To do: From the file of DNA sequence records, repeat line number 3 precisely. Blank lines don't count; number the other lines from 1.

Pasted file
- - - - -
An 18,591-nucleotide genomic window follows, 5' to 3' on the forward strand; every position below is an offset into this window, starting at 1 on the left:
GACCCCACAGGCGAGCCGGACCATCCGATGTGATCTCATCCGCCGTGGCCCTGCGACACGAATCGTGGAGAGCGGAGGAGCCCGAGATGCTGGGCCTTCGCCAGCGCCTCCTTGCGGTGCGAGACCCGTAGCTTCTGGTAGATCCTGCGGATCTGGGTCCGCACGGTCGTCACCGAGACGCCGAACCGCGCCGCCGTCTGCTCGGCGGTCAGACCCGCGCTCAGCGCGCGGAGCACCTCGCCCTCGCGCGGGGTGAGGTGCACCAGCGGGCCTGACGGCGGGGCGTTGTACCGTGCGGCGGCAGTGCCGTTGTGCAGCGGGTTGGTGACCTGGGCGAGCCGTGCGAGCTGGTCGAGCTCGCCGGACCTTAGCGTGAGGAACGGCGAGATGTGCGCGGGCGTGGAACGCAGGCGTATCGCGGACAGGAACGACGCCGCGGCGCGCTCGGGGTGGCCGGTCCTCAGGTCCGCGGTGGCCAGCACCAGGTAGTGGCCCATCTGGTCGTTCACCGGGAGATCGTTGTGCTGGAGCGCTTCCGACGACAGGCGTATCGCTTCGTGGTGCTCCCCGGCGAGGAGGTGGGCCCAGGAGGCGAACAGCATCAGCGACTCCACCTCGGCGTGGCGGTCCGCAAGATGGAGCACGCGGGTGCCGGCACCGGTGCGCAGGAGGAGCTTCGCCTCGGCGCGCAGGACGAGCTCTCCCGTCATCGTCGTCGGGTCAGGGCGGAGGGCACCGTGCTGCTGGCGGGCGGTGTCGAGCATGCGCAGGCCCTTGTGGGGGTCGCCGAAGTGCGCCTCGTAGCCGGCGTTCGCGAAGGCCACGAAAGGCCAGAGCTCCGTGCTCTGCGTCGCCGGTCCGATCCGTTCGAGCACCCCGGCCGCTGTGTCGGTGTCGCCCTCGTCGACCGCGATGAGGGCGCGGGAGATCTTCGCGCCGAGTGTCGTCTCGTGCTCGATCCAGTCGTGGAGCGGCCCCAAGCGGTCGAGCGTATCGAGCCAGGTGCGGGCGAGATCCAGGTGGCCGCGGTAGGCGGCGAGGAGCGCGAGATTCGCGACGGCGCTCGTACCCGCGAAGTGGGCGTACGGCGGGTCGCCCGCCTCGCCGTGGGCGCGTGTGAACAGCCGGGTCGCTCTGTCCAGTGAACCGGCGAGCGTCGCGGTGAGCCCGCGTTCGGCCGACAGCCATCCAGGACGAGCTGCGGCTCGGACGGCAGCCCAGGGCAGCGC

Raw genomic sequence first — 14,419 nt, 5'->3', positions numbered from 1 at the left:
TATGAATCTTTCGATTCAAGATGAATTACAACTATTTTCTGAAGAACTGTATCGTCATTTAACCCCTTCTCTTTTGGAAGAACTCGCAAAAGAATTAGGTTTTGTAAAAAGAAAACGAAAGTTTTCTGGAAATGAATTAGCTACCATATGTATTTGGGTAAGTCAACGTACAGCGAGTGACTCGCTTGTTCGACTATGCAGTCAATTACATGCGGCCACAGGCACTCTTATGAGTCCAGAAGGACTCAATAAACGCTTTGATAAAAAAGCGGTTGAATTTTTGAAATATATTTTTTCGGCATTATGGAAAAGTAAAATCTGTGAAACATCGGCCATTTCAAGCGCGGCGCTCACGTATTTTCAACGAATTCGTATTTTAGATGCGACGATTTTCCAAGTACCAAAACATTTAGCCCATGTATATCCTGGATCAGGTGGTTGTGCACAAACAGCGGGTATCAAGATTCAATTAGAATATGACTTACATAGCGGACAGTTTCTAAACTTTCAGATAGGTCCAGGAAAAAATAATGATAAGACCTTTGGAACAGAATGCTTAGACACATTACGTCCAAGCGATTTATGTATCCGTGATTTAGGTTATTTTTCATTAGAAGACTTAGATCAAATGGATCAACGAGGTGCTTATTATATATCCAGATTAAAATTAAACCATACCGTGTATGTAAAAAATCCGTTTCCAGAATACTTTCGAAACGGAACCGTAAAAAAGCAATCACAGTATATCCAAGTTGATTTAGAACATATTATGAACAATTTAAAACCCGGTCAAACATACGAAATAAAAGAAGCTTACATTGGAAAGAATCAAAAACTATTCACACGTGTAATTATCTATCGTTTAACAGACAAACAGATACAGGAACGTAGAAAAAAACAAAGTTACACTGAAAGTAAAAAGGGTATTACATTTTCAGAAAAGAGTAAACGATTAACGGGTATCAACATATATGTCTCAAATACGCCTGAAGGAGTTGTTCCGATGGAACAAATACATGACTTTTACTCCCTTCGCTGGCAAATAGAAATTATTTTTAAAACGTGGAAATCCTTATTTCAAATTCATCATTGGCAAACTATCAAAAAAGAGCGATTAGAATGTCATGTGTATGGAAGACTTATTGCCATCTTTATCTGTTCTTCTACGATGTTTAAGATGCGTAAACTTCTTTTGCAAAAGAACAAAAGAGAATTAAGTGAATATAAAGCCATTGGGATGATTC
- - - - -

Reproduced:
Raw genomic sequence first — 14,419 nt, 5'->3', positions numbered from 1 at the left: